The Alliance of Claims Companies (ACC) is deeply concerned, but not surprised, at the suggestion that the FCA is once again considering caving in to the demands of the banks, and no doubt the Treasury on the matter of a time bar for PPI claims.

What is clear is that even within the FCA, it would seem that the prevailing advice from its own experts is that this proposal of a time bar, as detailed in their CP15/39, would be of further detriment to consumers, and would not achieve their statutory objectives, so one must ask why they are seemingly ready to take this decision?

The ACC and its members believe that the proposed £42m campaign, as trailed by the FCA in their consultation document, and which we believe is being tendered for at the moment, would be ineffective and would not reach those consumers that it was intended for. Advertising of all kinds has been undertaken for many years, but the vast bulk of victims, including the most vulnerable, have not been reached by it.

It is clear, that the FCA absolutely understand that the best way to ensure the greatest element of consumer fairness in dealing with this issue, is to make financial institutions write to all affected consumers individually. We now know the FCA’s own internal papers demonstrate even they know such a time bar wouldn’t be legally adequate or fair. The rules already say a bank can time bar a complaint three years after sending the consumer a letter explaining they mis-sold the policy and how to complain. That’s fair. You can see why the banks wouldn’t do it, but why would the FCA want to give in to them? One can only assume it is pressure from the Treasury.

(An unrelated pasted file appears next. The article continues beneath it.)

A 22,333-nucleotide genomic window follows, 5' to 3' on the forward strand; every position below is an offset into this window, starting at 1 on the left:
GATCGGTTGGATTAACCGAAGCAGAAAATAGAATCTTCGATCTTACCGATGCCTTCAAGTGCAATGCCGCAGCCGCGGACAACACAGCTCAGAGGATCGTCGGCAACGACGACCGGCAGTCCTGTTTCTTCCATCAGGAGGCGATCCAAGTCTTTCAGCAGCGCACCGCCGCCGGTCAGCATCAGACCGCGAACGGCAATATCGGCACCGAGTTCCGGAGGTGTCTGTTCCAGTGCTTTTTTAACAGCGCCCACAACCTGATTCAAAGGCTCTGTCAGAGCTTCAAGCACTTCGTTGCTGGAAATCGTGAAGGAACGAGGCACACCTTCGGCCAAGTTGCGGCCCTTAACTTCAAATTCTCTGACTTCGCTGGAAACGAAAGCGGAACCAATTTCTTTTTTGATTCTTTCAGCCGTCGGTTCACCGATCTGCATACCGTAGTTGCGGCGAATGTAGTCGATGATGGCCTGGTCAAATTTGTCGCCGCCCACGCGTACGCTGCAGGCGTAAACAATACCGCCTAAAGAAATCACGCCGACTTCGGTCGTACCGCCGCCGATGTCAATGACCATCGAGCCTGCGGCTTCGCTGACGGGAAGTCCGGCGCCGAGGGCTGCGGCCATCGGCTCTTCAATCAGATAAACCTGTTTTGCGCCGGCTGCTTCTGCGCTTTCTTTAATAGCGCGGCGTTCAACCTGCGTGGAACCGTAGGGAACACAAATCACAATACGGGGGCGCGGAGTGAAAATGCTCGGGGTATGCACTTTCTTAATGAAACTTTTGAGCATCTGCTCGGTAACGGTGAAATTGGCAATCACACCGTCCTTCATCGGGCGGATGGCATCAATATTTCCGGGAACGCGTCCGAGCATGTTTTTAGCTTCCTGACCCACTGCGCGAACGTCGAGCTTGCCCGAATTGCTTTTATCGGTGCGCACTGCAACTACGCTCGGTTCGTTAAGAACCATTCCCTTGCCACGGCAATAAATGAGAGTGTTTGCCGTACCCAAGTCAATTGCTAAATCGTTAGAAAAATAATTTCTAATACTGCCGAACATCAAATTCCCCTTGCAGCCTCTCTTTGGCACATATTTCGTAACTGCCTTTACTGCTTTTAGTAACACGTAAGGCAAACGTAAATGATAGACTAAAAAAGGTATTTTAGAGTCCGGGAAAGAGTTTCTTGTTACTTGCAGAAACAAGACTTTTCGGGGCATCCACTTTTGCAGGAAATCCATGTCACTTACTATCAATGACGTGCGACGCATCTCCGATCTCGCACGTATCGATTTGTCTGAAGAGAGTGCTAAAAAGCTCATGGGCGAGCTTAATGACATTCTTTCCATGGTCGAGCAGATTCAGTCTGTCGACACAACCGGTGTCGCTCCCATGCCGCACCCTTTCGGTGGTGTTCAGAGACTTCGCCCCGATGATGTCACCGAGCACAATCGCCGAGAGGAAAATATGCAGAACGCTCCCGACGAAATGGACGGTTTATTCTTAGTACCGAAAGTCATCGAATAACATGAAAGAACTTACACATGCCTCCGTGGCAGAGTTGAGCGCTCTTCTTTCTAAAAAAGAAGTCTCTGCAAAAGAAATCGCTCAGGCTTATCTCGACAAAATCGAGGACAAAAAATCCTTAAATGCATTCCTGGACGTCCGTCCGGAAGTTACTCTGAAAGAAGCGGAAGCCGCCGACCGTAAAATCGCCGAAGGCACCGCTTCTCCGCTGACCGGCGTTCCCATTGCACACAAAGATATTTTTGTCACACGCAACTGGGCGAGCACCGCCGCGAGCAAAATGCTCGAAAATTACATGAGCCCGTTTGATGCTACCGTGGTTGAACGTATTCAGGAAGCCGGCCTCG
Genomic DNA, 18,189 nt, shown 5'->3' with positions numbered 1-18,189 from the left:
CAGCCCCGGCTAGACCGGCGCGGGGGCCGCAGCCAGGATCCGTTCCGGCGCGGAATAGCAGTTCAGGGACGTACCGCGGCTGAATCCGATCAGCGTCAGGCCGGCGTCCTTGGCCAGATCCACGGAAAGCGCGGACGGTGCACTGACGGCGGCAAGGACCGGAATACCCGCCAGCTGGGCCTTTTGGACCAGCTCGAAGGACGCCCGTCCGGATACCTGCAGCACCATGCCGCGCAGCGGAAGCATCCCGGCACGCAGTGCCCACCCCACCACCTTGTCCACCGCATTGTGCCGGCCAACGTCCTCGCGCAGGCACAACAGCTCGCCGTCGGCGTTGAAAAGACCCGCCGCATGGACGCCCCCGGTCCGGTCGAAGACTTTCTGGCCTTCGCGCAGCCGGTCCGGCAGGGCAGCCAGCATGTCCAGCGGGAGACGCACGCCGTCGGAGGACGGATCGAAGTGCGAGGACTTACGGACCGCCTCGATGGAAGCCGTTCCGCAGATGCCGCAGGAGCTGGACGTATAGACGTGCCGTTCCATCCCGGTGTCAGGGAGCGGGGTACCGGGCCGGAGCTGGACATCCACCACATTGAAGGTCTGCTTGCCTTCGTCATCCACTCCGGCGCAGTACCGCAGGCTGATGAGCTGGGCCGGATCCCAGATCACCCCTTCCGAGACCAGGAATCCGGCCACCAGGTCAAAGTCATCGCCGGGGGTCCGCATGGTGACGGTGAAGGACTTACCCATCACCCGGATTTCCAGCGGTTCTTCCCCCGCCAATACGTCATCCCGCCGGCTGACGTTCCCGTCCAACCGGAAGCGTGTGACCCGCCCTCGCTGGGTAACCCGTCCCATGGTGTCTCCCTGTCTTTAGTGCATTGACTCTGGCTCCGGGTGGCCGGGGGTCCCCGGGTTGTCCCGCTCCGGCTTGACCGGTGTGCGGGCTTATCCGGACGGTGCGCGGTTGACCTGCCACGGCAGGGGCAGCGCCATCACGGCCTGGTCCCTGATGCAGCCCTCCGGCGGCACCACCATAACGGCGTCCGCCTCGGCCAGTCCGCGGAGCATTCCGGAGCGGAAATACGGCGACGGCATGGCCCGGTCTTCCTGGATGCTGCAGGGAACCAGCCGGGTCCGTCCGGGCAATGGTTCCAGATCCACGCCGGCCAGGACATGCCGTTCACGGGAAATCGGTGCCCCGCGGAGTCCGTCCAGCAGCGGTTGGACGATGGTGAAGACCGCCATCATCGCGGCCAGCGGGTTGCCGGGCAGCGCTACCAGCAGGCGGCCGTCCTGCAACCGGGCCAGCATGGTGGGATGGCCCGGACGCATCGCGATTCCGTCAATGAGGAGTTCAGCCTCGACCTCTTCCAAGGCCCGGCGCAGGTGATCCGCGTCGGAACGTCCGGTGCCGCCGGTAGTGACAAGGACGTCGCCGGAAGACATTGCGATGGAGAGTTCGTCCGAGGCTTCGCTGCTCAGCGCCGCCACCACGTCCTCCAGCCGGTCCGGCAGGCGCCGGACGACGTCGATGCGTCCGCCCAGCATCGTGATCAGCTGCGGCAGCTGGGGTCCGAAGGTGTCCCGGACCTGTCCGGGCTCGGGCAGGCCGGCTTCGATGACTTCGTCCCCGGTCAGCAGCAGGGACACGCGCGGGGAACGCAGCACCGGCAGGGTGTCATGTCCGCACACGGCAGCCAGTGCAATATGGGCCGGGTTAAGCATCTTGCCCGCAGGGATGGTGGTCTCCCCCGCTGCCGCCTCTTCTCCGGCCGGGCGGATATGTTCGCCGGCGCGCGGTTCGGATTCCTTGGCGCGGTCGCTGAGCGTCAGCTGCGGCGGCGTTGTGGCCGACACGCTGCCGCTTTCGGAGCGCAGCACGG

The consumer is paramount in this, it is they who are losing out, and I am surprised that this issue is not causing a greater sense of outrage from consumer groups across the UK. The ACC will not simply let the FCA cave in to the demands of the banks, and nor should others who seek to promote consumer fairness and access to justice.